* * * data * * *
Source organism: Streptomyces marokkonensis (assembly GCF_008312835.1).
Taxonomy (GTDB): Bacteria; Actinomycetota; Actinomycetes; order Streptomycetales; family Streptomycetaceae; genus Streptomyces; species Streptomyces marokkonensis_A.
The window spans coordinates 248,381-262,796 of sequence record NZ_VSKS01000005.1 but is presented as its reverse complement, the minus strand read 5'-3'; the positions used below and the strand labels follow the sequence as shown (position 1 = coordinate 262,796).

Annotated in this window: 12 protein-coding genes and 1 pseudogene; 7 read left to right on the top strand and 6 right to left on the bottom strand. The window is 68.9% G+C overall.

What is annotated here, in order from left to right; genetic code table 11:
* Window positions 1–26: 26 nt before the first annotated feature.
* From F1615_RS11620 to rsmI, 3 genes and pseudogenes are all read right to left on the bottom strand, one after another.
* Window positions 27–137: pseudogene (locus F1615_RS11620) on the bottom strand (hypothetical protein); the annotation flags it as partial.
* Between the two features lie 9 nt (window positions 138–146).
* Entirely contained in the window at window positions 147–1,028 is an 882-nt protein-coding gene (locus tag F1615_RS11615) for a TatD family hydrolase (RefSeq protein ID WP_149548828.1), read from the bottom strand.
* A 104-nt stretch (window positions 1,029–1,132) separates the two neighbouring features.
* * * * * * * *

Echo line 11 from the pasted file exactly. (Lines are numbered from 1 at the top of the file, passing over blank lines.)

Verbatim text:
* A 104-nt stretch (window positions 1,029–1,132) separates the two neighbouring features.